One of the strongest intellects and most extraordinary musical talents
in rock history, Phil Lesh re-defined what the bass could sound like,
and in so doing heavily influenced what the Dead sounded like. Instead
of being part of the rhythm section, Phil's bass was a low-end guitar,
and his improvised interplay with Garcia and Weir made the Dead the
not-quite-rock-band rock band that it was. Raised in an eastern suburb
of San Francisco, he began his music studies with classical violin
before switching to "cool jazz" big-band trumpet a la Stan Kenton.
Later he studied with Luciano Berio and composed avant-garde music in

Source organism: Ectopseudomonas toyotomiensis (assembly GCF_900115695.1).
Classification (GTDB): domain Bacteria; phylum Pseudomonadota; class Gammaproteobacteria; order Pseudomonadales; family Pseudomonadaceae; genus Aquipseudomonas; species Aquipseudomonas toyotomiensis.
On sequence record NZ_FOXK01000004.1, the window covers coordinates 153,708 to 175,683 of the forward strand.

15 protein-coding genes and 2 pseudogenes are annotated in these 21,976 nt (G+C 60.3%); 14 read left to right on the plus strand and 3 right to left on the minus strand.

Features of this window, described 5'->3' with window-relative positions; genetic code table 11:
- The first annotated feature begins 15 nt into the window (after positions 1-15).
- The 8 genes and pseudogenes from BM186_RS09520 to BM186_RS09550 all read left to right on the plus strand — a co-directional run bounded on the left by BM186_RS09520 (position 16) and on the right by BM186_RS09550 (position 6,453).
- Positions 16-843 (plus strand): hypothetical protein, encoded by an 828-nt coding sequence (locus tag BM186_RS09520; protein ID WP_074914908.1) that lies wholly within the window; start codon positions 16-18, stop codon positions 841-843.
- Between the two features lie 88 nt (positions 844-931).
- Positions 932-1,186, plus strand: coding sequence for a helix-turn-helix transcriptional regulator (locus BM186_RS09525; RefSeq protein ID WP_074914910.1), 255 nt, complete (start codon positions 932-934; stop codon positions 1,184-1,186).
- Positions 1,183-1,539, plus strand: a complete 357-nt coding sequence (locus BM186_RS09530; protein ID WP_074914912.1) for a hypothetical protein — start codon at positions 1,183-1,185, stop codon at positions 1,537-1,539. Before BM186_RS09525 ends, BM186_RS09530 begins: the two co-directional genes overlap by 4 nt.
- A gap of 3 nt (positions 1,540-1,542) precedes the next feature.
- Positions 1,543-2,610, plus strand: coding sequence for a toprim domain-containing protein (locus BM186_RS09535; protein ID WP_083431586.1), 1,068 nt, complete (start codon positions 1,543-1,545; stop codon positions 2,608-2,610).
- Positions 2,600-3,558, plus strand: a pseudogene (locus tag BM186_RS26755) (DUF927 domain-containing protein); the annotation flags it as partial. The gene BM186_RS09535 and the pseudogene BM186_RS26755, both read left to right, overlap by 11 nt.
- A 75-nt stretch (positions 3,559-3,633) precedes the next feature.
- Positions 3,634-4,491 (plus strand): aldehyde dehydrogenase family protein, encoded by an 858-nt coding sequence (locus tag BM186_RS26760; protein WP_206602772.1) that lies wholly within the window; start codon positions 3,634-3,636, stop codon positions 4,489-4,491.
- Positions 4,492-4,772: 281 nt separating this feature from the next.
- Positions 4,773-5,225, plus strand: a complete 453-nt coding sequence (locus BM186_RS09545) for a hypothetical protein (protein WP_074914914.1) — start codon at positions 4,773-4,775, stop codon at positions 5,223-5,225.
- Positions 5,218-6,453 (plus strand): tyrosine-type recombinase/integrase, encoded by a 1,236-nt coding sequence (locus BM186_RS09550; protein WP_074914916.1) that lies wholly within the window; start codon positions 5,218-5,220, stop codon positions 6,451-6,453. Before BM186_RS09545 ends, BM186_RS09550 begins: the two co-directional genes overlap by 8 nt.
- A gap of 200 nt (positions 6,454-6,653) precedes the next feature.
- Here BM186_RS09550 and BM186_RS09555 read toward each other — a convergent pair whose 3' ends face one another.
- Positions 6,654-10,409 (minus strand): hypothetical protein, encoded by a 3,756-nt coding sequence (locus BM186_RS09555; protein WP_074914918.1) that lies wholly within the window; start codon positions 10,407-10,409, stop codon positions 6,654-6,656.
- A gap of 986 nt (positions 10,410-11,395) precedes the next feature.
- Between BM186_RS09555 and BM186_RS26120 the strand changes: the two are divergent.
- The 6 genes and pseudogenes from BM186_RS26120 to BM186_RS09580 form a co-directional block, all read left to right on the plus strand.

the realm of Stockhausen. In 1965 he attended a Warlocks show at a
pizza parlor in Menlo Park, and afterwards his friend Garcia informed
him that he was the new bass player in the band. Fortunately for future
Dead Heads, he said, "Why not"? He and Jill, his wife of more than
twenty years, have two sons. Phil presently presides over a
repertory-theatre-as-rock/jazz-band called "Phil and Friends."